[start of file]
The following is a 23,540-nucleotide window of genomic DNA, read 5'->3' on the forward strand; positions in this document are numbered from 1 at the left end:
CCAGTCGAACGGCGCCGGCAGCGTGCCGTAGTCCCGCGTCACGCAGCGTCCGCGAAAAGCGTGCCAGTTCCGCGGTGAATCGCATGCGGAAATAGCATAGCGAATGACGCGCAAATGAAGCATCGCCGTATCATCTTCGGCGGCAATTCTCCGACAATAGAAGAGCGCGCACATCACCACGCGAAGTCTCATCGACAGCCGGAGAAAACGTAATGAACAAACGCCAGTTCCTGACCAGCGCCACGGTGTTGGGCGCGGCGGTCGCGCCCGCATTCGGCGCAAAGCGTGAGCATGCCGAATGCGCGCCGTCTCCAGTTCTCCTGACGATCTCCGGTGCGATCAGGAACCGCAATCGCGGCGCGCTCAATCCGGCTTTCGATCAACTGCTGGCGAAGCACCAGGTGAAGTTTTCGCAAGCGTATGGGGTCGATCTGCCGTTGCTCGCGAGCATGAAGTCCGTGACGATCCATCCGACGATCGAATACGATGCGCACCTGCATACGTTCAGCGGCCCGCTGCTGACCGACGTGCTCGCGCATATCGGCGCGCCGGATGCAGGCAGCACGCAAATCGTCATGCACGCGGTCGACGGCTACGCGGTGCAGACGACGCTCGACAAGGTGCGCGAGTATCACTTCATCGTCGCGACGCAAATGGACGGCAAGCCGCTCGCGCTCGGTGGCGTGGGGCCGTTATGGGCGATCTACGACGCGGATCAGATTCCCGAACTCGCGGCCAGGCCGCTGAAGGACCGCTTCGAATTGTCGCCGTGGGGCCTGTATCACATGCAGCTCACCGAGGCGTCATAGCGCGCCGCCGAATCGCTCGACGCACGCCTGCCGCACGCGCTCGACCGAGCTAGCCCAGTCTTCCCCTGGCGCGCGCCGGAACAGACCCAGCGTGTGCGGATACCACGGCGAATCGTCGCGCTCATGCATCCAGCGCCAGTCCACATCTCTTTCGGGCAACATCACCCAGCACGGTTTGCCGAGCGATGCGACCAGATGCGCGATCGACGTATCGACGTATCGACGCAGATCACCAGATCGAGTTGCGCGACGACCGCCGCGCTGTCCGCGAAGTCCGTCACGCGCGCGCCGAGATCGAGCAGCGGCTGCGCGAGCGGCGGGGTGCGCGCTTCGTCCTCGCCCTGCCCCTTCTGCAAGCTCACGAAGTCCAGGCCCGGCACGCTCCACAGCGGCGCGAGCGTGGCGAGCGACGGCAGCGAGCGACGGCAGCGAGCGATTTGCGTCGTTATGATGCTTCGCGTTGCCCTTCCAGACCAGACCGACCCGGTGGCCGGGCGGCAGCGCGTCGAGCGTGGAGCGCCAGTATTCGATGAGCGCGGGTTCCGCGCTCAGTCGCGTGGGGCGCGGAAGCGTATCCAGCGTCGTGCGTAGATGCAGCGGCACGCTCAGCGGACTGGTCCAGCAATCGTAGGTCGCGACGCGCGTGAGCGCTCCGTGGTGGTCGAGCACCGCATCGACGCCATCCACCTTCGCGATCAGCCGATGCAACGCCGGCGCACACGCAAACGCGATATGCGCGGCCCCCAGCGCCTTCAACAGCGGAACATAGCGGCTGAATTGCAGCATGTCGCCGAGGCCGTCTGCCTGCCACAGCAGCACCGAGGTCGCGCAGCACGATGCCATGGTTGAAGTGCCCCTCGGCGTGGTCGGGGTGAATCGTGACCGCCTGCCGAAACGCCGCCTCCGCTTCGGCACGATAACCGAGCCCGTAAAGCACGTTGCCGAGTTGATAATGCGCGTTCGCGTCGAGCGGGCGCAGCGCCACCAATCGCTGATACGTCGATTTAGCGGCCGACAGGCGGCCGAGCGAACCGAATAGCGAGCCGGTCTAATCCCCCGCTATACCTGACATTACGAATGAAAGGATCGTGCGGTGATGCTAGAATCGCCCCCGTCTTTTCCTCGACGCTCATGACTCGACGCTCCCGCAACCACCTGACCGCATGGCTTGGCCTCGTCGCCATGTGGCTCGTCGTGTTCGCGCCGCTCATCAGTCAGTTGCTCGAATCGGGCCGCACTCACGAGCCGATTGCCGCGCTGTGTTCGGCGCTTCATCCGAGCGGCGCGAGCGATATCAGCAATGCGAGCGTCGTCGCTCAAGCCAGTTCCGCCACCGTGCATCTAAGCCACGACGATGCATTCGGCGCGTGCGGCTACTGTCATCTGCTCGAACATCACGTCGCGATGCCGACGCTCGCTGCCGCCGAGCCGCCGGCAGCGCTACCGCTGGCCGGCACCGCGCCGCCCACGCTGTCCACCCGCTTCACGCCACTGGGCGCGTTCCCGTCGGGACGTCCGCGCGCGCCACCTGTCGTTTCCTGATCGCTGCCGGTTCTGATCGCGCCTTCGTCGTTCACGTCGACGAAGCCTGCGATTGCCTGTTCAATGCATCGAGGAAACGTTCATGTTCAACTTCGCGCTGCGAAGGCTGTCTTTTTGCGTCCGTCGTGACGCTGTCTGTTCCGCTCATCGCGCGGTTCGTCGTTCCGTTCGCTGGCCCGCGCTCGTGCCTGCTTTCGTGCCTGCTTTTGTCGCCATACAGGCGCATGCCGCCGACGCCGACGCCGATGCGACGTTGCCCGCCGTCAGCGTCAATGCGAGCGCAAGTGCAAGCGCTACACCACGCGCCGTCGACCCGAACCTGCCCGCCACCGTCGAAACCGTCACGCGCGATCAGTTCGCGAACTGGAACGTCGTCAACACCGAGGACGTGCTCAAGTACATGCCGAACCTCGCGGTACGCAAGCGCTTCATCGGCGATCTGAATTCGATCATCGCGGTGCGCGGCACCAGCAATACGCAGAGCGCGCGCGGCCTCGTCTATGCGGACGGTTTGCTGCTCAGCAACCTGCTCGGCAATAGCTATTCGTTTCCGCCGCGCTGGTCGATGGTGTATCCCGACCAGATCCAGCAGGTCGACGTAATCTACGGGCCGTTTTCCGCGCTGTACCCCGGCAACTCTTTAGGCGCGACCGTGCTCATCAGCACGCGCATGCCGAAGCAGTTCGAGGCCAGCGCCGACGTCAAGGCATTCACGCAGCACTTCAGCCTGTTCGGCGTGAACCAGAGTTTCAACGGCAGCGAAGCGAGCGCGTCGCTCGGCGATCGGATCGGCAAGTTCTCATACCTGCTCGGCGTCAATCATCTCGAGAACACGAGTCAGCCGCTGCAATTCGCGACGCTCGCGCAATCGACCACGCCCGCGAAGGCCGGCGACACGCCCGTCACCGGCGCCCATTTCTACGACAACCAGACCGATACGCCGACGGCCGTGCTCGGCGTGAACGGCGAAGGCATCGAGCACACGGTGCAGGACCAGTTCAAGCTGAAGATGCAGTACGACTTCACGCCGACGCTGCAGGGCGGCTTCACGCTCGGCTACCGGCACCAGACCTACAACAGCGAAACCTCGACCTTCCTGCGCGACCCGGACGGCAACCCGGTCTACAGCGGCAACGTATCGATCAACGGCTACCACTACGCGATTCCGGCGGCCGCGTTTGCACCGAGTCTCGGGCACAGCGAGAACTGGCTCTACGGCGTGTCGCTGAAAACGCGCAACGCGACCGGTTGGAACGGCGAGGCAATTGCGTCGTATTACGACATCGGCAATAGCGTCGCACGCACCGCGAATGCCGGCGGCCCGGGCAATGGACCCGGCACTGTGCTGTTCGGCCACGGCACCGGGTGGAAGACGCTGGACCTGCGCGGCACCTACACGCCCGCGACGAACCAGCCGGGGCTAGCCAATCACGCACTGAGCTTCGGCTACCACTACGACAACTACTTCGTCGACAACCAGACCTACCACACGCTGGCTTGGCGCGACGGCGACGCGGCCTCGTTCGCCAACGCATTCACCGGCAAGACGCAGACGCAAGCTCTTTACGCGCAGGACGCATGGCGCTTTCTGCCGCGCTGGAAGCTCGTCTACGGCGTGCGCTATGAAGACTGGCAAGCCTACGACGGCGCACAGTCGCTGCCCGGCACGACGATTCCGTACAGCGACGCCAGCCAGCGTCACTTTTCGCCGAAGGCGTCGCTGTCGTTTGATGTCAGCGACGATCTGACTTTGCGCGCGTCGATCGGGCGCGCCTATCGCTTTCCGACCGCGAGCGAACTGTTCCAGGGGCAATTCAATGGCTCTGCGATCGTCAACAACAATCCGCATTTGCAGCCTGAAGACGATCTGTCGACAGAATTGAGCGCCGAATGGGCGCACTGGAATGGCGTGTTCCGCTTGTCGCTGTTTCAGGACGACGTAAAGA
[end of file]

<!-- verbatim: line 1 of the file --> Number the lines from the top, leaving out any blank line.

The following is a 23,540-nucleotide window of genomic DNA, read 5'->3' on the forward strand; positions in this document are numbered from 1 at the left end: